The Cottage Smallholder


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On birthdays

 

Photo: De Wit hand tools

Photo: De Wit hand tools

The first birthday that I can remember was when I was two. Sitting in my wooden high chair at the kitchen table of our Devon cottage. The sun glimpsing through the small windows – the table full of people.

There was suddenly a commotion at the door. A parcel had arrived for me. Someone unwrapped the parcel and placed the contents on the tray of my high chair. A baby doll lay in a cardboard box staring up at me through the cellophane window in the lid.

It was a present from my godmother, sent from America. I was overwhelmed as much by the box as the baby. She was wearing a thin cotton nappy and a feeding bottle was  attached to the cardboard near her head. She was Su-wee the drinking/peeing baby doll. She had a hole in her mouth and a hole in her bottom. Presumably it worked in reverse too – although I was never adventurous enough to try that.

She was named Susie and stayed with me for years. Generally half clothed she sat up well and provided an audience for the adventures of my toy animals that I always preferred to dolls.

But it’s that special moment – staring into the box, touching the cellophane, the corners of the box that still remains with me. It was a time when everything else dropped away – just me and the box and the small rubber doll.

Today, so many years later, it’s my birthday again. I still get excited by cards and presents but also enjoy waking up and looking back over the past years. All those awkward teenage birthdays, the thrill of being 25, the doom of turning 30 (averted momentarily by a 30 year old bottle of burgundy and a wonderful meal made by Seraphina which included her own handmade chocolates). The delight of still looking reasonable at 40, the big party that we threw when I was 50 (followed by an indulgent foodie week in Rome). The wrinkles and aches that appear a little stronger as the years fly by.

This morning in a similar cottage room with small bright windows and heavy shadows, I opened Danny’s present and marvelled at the De Wit tools that he had given me. They needed no cellophane to enhance them. I sat on the tapestry stool and tested them for weight, balance and ease of use. All apprehensions about the relentless ongoing years dissolved as I ran my fingers over these beautiful hand forged tools and dreamt of gardening with these new companions for many, many years to come.

A birthday is the start of a brand new year, after all.


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24 Comments

  1. Happy Birthday. I have ‘tool envy’! Have a lovely day. xx

  2. Happy birthday to you! Your site is inspirational and since discovering it a couple of weeks ago I’ve made apple and sage jelly, apple and blackberry jelly and will be starting my quince jelly and membrillo tonight. All produce foraged and many very happy recipients. Thank you.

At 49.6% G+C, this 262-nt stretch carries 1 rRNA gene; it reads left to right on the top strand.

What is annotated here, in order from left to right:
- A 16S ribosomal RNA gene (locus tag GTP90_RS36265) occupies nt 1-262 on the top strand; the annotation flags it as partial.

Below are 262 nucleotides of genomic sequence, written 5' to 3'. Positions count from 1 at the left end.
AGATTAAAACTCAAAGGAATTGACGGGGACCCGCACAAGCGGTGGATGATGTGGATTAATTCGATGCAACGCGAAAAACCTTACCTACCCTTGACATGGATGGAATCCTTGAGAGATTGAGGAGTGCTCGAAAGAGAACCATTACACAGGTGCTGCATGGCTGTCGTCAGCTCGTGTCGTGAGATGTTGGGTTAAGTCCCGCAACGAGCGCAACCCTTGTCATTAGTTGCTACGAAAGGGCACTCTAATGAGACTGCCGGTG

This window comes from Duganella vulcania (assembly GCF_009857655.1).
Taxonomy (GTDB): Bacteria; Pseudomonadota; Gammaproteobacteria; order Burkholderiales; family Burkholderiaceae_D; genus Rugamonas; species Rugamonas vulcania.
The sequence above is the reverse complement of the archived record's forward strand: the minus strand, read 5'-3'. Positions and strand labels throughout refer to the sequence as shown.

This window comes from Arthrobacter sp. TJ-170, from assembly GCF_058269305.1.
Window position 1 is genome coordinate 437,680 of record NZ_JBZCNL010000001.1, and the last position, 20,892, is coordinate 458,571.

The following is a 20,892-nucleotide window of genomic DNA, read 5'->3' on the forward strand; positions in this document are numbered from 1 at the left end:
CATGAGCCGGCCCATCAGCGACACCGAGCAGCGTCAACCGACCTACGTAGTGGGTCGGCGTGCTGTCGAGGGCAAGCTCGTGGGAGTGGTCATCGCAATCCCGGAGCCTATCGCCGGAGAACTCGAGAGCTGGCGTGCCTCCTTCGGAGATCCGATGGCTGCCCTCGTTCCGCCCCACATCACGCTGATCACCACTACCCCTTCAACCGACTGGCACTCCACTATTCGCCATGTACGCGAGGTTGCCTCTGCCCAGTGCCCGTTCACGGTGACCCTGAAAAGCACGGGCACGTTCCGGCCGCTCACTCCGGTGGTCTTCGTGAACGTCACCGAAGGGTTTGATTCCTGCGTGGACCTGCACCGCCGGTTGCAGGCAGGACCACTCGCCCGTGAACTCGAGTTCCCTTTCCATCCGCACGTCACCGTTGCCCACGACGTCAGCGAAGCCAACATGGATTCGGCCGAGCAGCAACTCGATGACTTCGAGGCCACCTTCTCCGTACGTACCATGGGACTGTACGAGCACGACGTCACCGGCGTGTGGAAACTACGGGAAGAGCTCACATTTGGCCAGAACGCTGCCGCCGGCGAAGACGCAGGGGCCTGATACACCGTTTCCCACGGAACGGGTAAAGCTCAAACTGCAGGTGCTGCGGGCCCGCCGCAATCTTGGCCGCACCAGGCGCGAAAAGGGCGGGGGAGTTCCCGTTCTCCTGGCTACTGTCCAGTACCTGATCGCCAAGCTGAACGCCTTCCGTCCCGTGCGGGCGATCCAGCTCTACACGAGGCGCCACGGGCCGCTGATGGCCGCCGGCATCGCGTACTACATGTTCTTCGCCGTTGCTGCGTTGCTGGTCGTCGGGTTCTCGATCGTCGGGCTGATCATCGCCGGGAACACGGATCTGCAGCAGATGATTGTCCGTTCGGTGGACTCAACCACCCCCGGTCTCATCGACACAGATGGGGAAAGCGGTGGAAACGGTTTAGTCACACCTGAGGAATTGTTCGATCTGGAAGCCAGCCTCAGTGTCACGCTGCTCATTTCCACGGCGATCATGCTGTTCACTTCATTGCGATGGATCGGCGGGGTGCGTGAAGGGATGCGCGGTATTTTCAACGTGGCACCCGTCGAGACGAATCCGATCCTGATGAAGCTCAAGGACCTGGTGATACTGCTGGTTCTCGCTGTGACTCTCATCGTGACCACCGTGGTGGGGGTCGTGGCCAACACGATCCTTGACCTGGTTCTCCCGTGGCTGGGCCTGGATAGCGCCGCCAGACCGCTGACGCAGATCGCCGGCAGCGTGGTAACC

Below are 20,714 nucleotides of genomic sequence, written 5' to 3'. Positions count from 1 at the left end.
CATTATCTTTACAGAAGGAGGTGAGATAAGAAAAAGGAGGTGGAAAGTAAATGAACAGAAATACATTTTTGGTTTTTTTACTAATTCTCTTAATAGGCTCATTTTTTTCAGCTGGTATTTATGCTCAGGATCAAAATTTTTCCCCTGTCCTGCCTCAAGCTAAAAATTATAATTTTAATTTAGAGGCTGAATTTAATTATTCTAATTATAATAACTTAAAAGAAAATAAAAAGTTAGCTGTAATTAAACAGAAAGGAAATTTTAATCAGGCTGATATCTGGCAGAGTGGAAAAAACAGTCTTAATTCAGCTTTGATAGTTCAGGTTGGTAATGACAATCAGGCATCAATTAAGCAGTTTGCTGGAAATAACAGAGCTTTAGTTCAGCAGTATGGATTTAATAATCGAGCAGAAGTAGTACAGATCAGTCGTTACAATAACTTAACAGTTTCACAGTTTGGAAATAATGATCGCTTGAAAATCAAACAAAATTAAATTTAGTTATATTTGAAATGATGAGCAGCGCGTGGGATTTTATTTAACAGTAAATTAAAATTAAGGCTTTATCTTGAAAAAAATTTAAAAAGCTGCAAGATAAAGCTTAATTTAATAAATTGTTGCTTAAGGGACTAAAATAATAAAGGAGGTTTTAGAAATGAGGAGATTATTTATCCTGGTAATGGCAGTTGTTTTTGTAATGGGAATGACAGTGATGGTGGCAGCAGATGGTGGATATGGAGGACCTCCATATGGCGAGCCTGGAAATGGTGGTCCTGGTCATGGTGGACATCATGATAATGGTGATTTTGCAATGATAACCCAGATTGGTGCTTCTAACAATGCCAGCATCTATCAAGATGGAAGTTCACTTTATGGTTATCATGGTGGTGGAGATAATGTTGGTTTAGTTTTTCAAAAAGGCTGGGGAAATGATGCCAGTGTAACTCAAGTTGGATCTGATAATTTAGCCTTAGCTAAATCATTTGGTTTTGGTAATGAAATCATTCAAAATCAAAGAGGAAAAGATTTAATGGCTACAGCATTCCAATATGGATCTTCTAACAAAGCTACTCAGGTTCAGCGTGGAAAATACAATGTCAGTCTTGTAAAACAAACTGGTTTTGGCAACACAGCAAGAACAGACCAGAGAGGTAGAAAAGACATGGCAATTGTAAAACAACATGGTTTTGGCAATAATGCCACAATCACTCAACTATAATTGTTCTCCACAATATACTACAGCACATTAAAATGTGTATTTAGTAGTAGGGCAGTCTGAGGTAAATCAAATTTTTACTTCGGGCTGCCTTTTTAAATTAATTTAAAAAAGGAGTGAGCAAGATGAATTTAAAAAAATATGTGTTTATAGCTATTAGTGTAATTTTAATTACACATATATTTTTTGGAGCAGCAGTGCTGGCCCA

3. Asproulla

    Hope you have a wonderful day today… and many more!

  4. A very happy birthday to you!

    The accounts of your adventures give me so much pleasure and thank you for the De Wit link. There are some great ideas for Christmas presents.

  5. Magic Cochin

    Happy Birthday Fiona!

    Those hand tools look as if they’ll be great to use – bet you can’t wait to get out there in the garden!

    Wishing you a sunny day (it’s gorgeous just now hope it’s the same where you are).

    Celia
    x

  6. Many happy returns, Fiona. Hope you enjoy your special day. Be happy.

  7. Happy, Happy Birthday Fiona!!

    I hope you have a whole wonderful Birthday week! You deserve the very best, and it sounds like you’ve got a head start – Danny & the Min-Pins. (Also, they should totally start a band!)

    I can’t remember what my favorite birthday was – just knowing that my parents always made them really special. Sometimes it was with a big present (like my first 10 speed schwinn!) and sometimes it was just having a really awesome cake my mom made, they always made it a special day. Mom would wake me up with a glass of juice, breakfast would be something special, Dad would give me a big kiss before work. If it was a school day, there would be a special note in my lunch bag & maybe a special treat. Dinner would be whatever the Birthday Girl (or boy) wanted – even if it was mashed potatoes & pizza!

    Thanks for giving me a smile as I think about past birthdays.
    Happy Birthday from Denver, Colorado!

    Love,
    Jen

  8. Jean Damgaard

    I hope you had a wonderful birthday Fiona, those hand tools look great, and thank you for another wonderful year of blogging.

  9. amy manning

    Happy birthday and thanks for sharing information on your blog!

  10. Happy birthday Fiona, I do hope you’ve had a wonderful day.

    I always remember as a child thinking that the general lack of fuss my parents made about their own, and each others birthdays, was rather sad, that somehow it wasn’ t a proper birthday without parties and cake and presumably cellophane. I’ve come to enjoy the adult birthdays more; they don’t have the same make or break quality these days. Some years it’s presents galore, some years not so much, but rather lile my parents it’s who l spend the day with rather than what l get that matters.

    I think Danny’s stuck gold this year with the presents; clearly a good choice!

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